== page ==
Ecuador is a country of 4 distinct lands. There’s the Galapagos Islands out in the ocean. There’s the Coastal area where life is hot and fast. There is the Amazon Jungle, where there’s direct contact with wild nature. And there’s the Andes Mountains. These days, I am spending my time in the mountains, and that means climbing.
The main pueblo where I stay is at about 700m in altitude. But to reach other homes and villages, there’s climbing up to about 1500 m or so. It’s not a nicely laid out hiking trail. It means putting on big rubber boots and wading through heavy mud, animal dung, tall grass, and water streams on an almost vertical ascent up the mountain in the hot sun. Last year I went a few times. It takes me 3 hours to reach the village, and the last 10 minutes are torture, because you reach a little peak and can see your destination, and then you go down into a valley for a bit and have to make the final push to get there, finally finishing up a steep, slippery, mudding ascent that takes you to a little schoolhouse.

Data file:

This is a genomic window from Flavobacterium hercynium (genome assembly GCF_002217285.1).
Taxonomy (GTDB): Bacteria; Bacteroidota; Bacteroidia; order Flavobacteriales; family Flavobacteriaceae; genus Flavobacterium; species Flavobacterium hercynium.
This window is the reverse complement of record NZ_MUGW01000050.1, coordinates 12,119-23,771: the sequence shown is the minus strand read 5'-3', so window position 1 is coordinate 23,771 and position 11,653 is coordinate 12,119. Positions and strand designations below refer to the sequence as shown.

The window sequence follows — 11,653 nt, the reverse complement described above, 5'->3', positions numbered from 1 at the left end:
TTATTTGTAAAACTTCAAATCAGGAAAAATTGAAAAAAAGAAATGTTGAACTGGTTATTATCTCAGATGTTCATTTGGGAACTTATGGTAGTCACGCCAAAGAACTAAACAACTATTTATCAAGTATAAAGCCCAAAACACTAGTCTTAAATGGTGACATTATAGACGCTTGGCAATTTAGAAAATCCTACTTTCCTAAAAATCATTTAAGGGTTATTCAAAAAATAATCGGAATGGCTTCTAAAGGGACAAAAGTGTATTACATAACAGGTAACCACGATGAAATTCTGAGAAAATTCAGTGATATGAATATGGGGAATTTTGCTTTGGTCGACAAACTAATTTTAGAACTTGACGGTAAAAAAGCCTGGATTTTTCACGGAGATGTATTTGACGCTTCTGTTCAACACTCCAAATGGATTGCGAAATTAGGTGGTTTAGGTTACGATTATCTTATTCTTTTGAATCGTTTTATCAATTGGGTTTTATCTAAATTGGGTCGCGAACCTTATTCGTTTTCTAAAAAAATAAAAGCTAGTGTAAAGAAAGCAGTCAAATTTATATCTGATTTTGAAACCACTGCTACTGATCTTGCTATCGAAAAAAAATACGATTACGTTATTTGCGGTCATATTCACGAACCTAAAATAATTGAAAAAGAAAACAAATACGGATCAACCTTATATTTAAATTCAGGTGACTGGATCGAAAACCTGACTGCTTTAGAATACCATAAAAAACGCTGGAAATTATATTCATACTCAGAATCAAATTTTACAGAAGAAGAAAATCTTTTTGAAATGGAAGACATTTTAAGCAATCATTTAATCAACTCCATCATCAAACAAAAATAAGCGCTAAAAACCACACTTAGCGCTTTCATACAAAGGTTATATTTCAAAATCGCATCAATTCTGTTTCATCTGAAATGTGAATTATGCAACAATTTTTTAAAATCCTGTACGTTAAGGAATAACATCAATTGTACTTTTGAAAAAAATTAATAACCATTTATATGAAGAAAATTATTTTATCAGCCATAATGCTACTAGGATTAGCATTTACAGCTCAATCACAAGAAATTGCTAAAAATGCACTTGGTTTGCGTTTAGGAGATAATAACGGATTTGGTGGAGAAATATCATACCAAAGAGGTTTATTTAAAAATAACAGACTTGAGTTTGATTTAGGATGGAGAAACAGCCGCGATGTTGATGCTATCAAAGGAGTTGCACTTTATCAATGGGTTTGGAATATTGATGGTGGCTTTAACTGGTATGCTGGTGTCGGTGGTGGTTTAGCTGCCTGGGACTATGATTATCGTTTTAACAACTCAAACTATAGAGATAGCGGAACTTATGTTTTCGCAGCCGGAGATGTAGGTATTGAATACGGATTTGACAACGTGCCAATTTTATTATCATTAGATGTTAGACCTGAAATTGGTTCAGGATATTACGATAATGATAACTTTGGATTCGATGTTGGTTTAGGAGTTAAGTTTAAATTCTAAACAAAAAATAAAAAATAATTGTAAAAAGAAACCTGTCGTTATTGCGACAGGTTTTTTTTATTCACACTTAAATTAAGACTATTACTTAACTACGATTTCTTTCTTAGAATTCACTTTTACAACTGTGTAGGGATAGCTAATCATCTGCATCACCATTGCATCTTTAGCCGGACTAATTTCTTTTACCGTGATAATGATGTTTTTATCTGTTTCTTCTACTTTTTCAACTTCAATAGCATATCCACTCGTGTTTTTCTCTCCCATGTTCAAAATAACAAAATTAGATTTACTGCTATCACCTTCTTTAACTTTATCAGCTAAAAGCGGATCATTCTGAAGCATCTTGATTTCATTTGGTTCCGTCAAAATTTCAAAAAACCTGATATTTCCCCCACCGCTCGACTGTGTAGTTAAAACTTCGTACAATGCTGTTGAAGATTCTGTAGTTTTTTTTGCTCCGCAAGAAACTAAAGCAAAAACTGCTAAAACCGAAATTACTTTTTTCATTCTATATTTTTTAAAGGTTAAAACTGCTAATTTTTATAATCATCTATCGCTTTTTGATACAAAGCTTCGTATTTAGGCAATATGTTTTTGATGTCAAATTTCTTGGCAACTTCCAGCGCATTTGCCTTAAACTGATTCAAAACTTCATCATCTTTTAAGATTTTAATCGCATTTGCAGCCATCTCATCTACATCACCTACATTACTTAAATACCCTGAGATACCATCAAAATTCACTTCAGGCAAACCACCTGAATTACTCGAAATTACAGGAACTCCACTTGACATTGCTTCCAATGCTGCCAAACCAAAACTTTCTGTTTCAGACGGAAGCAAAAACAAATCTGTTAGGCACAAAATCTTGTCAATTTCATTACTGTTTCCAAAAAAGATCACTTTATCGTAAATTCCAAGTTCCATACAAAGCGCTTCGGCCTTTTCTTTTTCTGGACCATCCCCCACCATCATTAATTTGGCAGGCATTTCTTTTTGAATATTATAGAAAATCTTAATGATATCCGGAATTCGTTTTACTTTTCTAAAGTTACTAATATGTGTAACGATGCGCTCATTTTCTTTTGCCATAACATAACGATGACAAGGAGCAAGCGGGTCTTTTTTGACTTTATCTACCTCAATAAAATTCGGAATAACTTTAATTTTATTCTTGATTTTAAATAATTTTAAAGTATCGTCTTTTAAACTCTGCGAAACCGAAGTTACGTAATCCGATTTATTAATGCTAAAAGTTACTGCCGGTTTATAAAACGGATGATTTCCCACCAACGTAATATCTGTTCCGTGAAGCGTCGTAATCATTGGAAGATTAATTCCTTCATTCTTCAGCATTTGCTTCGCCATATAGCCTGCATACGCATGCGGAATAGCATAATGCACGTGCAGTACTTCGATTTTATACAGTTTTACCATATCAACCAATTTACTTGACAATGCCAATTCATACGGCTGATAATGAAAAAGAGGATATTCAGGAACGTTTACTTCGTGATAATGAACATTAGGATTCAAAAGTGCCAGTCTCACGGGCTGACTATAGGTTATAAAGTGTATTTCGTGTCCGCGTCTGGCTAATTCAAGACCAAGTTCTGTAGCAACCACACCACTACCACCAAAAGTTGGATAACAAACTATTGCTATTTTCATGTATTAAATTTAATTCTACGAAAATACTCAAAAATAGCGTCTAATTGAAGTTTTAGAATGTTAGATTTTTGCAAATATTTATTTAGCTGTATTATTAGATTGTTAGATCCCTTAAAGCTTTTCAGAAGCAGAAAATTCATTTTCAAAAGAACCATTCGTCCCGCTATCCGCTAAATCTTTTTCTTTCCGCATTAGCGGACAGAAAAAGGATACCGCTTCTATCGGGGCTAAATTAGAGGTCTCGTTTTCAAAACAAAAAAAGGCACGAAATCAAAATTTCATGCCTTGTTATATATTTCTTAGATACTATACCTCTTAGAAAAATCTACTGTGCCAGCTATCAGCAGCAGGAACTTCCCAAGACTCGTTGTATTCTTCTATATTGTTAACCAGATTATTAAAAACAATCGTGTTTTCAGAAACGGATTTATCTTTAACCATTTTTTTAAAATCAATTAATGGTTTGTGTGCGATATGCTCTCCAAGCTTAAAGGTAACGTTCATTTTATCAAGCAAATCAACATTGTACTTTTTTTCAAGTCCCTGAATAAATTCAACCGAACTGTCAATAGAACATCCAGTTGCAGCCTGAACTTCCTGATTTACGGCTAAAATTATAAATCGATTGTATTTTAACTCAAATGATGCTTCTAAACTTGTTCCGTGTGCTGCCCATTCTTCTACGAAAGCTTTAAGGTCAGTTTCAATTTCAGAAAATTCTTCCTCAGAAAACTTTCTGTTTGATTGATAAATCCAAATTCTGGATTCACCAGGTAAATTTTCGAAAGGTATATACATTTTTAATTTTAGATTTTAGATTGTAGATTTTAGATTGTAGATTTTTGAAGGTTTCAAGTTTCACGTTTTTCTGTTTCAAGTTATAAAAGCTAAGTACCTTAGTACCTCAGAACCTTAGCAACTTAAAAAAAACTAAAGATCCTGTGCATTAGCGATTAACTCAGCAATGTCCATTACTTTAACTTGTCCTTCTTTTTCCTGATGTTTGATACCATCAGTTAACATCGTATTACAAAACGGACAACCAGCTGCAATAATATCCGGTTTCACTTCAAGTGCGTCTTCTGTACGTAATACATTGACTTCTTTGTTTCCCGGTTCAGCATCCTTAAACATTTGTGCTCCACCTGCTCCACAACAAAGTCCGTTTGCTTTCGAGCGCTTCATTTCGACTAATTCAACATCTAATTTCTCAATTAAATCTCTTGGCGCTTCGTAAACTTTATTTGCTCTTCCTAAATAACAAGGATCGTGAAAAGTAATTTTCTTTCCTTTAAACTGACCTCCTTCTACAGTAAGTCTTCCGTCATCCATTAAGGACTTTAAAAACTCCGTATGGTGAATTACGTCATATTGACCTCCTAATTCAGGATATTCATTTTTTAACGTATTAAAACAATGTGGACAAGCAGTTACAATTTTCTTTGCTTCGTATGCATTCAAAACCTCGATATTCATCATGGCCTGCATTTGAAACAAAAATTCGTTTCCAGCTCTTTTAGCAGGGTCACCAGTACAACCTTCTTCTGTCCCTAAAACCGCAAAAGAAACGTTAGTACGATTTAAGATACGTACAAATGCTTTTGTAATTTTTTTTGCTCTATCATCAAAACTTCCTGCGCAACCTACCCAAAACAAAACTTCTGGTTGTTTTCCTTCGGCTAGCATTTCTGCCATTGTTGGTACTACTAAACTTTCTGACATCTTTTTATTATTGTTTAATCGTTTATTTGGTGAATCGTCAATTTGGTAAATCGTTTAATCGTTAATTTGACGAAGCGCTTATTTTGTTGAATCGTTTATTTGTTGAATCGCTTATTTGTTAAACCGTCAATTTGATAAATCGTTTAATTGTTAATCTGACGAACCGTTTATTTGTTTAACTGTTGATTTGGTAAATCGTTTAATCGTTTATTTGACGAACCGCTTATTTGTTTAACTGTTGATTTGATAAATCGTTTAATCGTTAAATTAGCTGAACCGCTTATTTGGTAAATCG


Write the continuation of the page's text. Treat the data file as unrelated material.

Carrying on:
And when I arrive, I am completely soaked through all of my clothes with sweat. And. I. Am. Thirsty! So much so, that I once when I saw a water hose with crystal clear water flowing out, I couldn’t resist but to put my mouth to it and take in that sweet water! I paid the price the next morning in the bathroom: I know a gringo like me can’t drink the river water like the locals can!
But you know what? I am very happy to be there. There is a deep joy in arriving there, being welcomed by the kids and all the people. Letting them know they are very loved and important, and special to God and me. It is all worth it.
But it’s not an easy journey. It takes a lot out of me, and it makes me thirsty.
That’s the cost of love.
When Jesus arrives on Calvary, he is arriving because there are some very important people for him to be with. There is a Roman soldier who is going to finally recognize who he is. There is a thief next to him on a cross that he is going to accompany into heaven. There are all the people who participated in his framing and sentencing who he is going to forgive. There’s his mother and the beloved disciple. There are a lot of people that he climbs Calvary to be with, to let them know that they are very important, special to God and to him.
And it takes everything out of him. It makes him thirsty.
That is the cost of love.
I think that there’s a simple question for us when we die, that we need to answer to enter heaven. Maybe it’s Peter who asks us, maybe it’s just a sense inside of ourselves, I don’t know. But it’s one simple question:
Are you thirsty?
“I thirst.” (Jn 19:28)